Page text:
There are evidently a lot of expectations from any Budget and this one will be no exception. Given the series of policy announcements made by Finance Minister Nirmala Sitharaman in the last 9 months it is reasonable not to expect more this time. So, what would be the areas of focus for the FM?
First is the thrust on healthcare and this will probably be the main area where the expenditure will be concentrated. Presently it is not clear as to how the Covid vaccine would be administered and depending on the final plan, allocations have to be made by the centre. This may also get included in the grants given to states under the centrally sponsored schemes of the government. Depending on the coverage of the population, this will be something which the pharma industry will be closely watching.
Second, on the taxation front while the different segments will be expecting relief, it should be understood that there has been a major slippage this year with the GDP contracting, though the extent may not be known today. This means that any growth in GDP this year will actually take tax collections under the present rate structure to just about what was targeted for FY21 in FY22. This shows the limited space available to give relief. On the other hand, it is likely that a cess would be imposed on certain income groups for the pandemic, which will hurt these sections, but will be justified on grounds of sacrifices that have to be made by the higher income groups.
Third, the disinvestment programme this year has gone down under due to the lockdowns imposed to curb the spread of the coronavirus. The curious point is that if the government had (or probably still can do in the next three months) been aggressive this year, the time was opportune for disinvestment given the high level of the markets. The valuations would have been attractive. The finance minister will probably have a more definite plan this time when the disinvestment programme is announced.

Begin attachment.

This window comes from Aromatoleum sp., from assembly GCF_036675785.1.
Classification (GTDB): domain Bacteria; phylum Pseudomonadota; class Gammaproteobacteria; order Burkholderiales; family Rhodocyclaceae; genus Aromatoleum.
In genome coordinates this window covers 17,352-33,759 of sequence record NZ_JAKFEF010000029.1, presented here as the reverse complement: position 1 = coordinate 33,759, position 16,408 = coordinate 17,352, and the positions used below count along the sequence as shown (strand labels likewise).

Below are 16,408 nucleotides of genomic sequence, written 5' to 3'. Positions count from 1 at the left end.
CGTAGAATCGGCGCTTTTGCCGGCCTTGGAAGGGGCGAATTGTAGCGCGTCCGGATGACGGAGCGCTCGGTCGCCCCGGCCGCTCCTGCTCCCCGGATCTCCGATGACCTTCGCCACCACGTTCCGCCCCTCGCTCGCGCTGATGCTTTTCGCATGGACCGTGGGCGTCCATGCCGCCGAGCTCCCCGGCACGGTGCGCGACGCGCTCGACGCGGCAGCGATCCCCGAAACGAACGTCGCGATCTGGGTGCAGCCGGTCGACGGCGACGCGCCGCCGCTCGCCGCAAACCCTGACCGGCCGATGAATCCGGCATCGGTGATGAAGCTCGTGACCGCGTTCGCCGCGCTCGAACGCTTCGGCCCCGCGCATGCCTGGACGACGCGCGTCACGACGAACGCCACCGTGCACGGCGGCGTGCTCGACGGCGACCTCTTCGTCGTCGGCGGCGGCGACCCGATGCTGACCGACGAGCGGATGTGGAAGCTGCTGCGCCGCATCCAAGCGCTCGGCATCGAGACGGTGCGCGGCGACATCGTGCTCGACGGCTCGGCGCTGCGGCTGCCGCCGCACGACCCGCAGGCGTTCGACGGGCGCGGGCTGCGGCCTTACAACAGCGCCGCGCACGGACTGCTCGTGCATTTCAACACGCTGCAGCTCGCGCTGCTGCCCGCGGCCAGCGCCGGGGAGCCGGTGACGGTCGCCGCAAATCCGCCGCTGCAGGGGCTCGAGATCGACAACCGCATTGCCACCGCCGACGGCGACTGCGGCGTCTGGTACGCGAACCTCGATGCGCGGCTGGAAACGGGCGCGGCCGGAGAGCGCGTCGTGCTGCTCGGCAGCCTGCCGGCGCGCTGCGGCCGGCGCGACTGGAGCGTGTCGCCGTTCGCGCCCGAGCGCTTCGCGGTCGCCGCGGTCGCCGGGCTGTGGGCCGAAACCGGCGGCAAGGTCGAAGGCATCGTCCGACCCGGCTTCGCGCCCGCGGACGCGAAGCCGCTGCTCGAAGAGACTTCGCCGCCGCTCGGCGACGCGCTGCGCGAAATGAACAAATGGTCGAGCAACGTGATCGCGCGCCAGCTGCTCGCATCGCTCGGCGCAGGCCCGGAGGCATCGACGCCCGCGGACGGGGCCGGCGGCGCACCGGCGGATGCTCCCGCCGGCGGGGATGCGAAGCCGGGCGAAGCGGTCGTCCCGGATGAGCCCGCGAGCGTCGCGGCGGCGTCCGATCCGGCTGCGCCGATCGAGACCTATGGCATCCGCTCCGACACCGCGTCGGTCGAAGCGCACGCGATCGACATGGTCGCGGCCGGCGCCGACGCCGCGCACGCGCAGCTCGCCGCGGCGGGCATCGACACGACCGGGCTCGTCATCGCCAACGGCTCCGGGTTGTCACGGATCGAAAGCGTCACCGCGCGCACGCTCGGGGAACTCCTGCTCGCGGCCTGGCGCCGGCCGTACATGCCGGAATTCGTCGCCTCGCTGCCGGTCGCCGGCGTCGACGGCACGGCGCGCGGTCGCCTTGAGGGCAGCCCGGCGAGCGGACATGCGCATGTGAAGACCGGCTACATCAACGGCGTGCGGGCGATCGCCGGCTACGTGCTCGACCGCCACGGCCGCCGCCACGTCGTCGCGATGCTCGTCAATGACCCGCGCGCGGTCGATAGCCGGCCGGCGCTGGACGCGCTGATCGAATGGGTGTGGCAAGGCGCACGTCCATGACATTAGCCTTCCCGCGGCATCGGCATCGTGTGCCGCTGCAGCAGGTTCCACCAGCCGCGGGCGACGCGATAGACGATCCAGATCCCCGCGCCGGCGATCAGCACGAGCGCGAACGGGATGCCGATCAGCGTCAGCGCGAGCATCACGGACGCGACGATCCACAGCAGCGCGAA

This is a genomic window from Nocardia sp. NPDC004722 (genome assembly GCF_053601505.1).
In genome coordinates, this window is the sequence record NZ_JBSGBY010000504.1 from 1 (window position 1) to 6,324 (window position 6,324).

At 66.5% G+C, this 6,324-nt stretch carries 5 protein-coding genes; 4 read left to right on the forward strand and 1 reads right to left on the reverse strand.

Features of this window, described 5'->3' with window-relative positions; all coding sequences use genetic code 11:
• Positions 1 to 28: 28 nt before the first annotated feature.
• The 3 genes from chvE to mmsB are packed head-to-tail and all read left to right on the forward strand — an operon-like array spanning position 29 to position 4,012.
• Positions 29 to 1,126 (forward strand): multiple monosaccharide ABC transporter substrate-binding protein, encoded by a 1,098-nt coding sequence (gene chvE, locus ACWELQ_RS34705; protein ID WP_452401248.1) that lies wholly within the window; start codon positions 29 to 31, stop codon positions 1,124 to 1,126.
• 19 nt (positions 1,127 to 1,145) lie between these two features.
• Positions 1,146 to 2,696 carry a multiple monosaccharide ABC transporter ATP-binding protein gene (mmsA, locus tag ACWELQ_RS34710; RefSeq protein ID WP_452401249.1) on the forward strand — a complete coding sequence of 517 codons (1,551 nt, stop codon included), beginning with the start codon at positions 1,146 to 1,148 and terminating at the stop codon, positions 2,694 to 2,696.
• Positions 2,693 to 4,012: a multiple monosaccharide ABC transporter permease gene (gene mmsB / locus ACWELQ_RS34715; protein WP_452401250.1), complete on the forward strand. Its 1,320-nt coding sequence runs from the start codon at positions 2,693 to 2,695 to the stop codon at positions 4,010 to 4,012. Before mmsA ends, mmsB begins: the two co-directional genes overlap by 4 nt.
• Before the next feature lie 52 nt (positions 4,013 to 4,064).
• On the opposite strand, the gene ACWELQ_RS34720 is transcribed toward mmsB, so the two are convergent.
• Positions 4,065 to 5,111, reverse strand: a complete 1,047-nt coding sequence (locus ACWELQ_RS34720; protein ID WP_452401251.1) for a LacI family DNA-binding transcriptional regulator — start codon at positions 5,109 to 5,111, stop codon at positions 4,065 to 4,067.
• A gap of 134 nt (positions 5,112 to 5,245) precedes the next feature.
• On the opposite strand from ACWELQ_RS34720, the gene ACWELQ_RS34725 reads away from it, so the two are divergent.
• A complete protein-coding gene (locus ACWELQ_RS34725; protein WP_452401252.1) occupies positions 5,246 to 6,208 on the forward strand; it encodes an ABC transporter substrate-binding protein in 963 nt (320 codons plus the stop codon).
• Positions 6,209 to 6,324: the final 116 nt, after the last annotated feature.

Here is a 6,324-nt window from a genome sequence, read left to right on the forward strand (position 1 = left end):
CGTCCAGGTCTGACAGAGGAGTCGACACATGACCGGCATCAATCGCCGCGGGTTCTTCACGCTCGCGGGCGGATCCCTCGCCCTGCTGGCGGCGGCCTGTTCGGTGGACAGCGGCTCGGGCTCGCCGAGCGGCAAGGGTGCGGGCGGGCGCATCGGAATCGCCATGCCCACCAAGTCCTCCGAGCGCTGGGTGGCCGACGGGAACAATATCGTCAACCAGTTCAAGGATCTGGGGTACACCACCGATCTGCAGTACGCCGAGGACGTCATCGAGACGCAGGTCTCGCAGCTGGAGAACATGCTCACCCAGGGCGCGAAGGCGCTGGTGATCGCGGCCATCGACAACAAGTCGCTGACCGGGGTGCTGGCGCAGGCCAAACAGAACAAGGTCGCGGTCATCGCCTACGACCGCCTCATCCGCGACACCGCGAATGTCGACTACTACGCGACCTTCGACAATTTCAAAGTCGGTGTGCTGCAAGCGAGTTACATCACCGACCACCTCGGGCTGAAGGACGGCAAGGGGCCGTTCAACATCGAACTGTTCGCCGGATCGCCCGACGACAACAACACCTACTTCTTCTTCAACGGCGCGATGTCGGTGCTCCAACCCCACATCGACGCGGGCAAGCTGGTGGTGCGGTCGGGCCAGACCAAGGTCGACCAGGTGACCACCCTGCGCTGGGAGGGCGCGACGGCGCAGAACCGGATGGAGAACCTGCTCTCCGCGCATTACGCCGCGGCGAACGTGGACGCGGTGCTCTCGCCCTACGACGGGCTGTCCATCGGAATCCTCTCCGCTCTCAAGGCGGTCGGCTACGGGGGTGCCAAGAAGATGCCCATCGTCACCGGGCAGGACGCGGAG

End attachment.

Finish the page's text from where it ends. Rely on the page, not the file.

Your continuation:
Fourth, the government would have to continue with some of the pro-poor schemes which cannot be cut down for sure and may have to be increased depending on an evaluation of the ground level situation. The kisan cash transfer, food subsidy, interest subsidy, free food for the needy, MGNREGA allocations would deserve the same, if not higher, allocations and hence the ‘relief’ part of the budget would be significant. It would be of interest to see how these numbers look.
Finally, the crucial number would be the fiscal deficit ratio which will probably the most challenging for the government. The fiscal deficit ratio for FY21 is likely to be around 8-9 per cent which can come down if the government cuts expenditure drastically in the last two months. However, the total borrowings for this year are at Rs 13.1 trillion which is 6.5 per cent of the GDP. The withdrawals from cash balances and NSSF have to be added further and hence the number can at best be 8 per cent. It is not possible to aim at 3.5 per cent and there has to be a downward path traced in the budget which moves to 3 per cent in the next 3-4 years. There will also be the disadvantage of nominal GDP which even with 10 per cent real GDP growth touch around Rs 220 lkh crore. Therefore, the markets will be looking closely at this number.
The fiscal deficit number is important also from the point of view of the future course of monetary policy which will be defined by this path. The RBI has to play a major role to facilitate the same and this becomes the pivot for future policies. The repo rate may have to be raised given the inflation trajectory, but the liquidity support measures have to be persisted with.
Madan Sabnavis is chief economist at CARE Ratings and author of “Hits & Misses: The Indian Banking Story”. Views are personal.